Town Council approves funds for firehouse doors

Lisa Ferguson,
The Prosper Press
At its May 26 meeting, the Prosper Town Council approved funds to purchase new bay doors for the Central Fire Station.

The Prosper Town Council held its regular meeting on May 26, which began with a nod to the Prosper Fire Department for a recent honor it received.

The department won the American Heart Association’s 2020 Mission: Lifeline EMS Silver Award for its commitment to the outstanding care of cardiac patients.

It is the second time that the department has earned the award, having won the Bronze-level honor in 2019.

After quickly approving four items on the consent agenda, council members tackled the regular agenda, which included approving an item seeking to modify development standards related to courtyard lot regulations in the Windsong Ranch community.

Next, it approved amendments the town’s Thoroughfare Plan.

The amended plan designates a half-dozen additional roadway overpasses on U.S. 380 at Gee Road, Teel Parkway, Legacy Drive, La Cima Boulevard, Coit Road and Custer Road, as well as an additional railroad grade separation at First Street. It also sought to reclassify U.S. 380 as a limited access roadway/freeway.

During the meeting, the council received the March financial report as well as a mid-year budget summary.

Town Finance Director Betty Pamplin said revenue generated by sales tax, court fines, investment income and park fees were expected to be the areas most impacted by the current economic situation resulting from the COVID-19 pandemic.

Prosper Fire Chief Stuart Blasingame briefed the council about “ongoing problems” caused by heavy, aged bay doors at the town’s Central Fire Station.

Since 2018, he said, the doors have been serviced more than 18 times due to malfunctions and other issues. Last month, a door crashed down onto one of the department’s rigs. Luckily, the vehicle was not damaged.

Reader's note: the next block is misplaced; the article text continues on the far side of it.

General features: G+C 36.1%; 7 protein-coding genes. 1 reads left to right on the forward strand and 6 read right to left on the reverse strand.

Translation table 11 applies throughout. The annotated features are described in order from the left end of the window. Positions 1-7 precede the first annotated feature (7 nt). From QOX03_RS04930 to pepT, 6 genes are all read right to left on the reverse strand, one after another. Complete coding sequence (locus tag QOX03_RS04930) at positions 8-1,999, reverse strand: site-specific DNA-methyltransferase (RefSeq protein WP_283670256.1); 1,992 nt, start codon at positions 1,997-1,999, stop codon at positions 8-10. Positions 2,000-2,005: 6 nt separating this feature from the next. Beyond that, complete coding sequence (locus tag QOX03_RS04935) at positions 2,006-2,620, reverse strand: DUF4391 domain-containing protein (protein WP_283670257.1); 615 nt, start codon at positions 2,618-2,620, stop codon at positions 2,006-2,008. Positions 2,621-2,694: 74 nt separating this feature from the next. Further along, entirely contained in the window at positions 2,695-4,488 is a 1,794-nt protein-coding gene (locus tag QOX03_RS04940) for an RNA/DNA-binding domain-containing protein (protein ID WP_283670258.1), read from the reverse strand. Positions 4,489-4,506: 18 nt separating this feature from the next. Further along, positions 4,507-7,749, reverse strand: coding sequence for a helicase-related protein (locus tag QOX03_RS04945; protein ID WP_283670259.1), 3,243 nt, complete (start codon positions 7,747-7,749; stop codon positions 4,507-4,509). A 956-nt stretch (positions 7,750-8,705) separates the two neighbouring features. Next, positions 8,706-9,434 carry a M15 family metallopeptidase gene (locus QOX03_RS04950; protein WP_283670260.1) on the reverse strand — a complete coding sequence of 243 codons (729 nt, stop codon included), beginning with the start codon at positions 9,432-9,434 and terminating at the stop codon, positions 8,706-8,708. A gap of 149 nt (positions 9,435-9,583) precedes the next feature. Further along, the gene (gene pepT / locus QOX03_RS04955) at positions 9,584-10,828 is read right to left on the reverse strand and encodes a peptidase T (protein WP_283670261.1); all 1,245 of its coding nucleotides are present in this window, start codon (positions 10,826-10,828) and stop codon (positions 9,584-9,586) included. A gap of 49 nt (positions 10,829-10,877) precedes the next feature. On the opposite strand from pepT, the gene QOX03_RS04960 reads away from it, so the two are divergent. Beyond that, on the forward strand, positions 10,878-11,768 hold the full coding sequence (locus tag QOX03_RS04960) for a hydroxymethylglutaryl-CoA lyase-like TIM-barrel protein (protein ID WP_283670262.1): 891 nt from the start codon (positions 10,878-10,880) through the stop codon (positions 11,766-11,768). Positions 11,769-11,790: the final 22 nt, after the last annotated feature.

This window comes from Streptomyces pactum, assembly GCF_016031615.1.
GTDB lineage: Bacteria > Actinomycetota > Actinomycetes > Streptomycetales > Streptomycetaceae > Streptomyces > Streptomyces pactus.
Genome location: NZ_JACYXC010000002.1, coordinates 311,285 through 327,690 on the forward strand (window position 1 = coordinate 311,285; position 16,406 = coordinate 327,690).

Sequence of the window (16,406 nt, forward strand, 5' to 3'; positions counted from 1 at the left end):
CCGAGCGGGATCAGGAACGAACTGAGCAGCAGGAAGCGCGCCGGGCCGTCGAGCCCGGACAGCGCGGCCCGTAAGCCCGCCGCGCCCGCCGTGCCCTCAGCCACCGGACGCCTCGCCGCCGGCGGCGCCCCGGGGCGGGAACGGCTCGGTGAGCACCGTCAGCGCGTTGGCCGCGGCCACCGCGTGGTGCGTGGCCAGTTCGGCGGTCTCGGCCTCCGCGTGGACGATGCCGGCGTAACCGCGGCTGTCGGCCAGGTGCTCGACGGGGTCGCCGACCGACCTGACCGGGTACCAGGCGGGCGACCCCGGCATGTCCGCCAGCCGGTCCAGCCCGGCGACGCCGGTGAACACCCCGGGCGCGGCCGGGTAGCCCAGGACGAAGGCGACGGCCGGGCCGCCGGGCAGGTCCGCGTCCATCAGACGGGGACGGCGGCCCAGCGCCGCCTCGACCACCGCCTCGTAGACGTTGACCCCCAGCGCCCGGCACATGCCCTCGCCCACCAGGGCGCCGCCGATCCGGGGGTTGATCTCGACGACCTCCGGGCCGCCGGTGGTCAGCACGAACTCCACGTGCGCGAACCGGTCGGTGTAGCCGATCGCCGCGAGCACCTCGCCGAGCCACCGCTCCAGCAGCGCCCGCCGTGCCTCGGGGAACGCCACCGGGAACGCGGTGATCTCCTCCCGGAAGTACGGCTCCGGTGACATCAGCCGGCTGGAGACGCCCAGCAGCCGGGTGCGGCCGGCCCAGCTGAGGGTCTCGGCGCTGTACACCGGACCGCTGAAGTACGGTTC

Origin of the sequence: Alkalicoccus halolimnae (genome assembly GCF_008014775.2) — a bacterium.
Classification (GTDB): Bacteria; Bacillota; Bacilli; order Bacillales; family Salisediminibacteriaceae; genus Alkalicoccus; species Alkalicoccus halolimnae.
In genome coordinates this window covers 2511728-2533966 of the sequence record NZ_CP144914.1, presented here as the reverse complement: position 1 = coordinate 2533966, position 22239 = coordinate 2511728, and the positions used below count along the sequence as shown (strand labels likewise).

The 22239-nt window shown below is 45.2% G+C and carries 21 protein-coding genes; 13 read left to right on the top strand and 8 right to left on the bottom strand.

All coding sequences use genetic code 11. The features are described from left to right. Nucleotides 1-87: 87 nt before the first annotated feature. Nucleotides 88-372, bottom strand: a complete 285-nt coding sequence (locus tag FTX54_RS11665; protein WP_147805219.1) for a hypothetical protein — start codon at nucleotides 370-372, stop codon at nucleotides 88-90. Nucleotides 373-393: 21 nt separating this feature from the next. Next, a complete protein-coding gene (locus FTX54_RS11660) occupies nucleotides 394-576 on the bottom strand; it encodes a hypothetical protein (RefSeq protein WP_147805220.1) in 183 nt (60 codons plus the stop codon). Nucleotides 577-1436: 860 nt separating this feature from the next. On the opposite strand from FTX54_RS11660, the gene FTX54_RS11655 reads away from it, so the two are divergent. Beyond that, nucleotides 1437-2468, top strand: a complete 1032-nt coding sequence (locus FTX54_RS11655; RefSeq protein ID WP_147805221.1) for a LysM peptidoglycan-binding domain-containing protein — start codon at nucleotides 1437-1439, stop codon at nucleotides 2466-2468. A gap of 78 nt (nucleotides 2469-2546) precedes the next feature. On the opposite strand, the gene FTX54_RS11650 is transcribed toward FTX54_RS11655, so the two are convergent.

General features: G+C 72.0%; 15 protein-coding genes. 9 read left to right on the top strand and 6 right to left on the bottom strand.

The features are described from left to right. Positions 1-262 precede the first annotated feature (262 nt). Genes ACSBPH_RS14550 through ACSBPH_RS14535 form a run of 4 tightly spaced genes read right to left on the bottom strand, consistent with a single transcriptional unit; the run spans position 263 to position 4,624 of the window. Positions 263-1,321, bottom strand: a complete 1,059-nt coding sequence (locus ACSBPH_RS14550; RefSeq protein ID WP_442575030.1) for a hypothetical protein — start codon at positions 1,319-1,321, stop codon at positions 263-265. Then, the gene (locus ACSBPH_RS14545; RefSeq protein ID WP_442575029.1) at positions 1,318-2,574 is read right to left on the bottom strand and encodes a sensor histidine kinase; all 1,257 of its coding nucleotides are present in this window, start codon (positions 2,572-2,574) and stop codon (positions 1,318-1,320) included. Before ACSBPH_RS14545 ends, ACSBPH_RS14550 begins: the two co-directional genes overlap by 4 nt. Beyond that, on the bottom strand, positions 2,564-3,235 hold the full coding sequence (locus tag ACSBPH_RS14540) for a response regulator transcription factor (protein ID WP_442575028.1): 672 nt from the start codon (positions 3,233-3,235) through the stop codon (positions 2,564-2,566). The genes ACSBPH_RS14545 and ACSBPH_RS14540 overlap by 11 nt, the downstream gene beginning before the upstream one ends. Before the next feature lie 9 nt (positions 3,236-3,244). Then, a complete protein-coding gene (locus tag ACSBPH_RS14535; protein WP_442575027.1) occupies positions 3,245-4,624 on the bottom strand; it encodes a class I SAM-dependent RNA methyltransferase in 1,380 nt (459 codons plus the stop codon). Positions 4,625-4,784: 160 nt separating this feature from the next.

“It’s like being 20 feet in the air and just dropping a 250-pound weight,” Blasingame said, noting potential safety and liability concerns the doors pose for fire department personnel and visitors to the station.

The department previously spent funds attempting to fix the doors.

“We hoped that was going to minimize our service calls, but they just keep coming,” he said.

At the meeting, Town Council members approved an amendment to increase the Fire Services Department expenditure budget by $249,477 to replace the eight existing bay doors.

Once they are ordered and arrive, Blasingame said it may take up to two weeks for the doors to be professionally installed.

Following executive session, the council meeting wrapped up with a pair of departmental reports.

Prosper Parks and Recreation Director Dudley Raymond said the department recommends resuming programs such as youth sports leagues, camps and games as well as adult sports leagues in early July. Also, pavilions and splash pads at area parks remain closed for the time being. Programming for older active adults may resume in August.

Prosper Community Library Director Leslie Scott updated the council about the facility’s ongoing services and reopening plans.

The library closed its doors to the public in March due to the pandemic and immediately began online programming. Enhanced safety protocols were put in place and, in the weeks since, staffers have been returning to work.

In mid-May, the library instituted “to-go”-style service for patrons, who may reserve books and other items online. These may be picked up in the library’s lobby during specified hours. Scott said she and her staff are filling about 200 requests for items per day.

The library also plans to host a virtual summer reading program with accompanying packets available for pick up by patrons or delivery by mail.

“It’s an option if you don’t want to bring your children (or) you don’t want to come to the library, we’ll go ahead and send it to you,” Scott explained.

Once the library reopens to visitors (a date for which has yet to be been determined), it likely will have reduced operating hours and limited capacity.

Furniture will be moved to discourage people from lingering too long, sneeze guards will be installed to help keep staff members safe and some amenities including children’s computers will be unavailable. Social distancing will be enforced.

“We’re not going to encourage people to stay and touch things. We’re going to encourage them check out (items) and head on out,” Scott told the council members.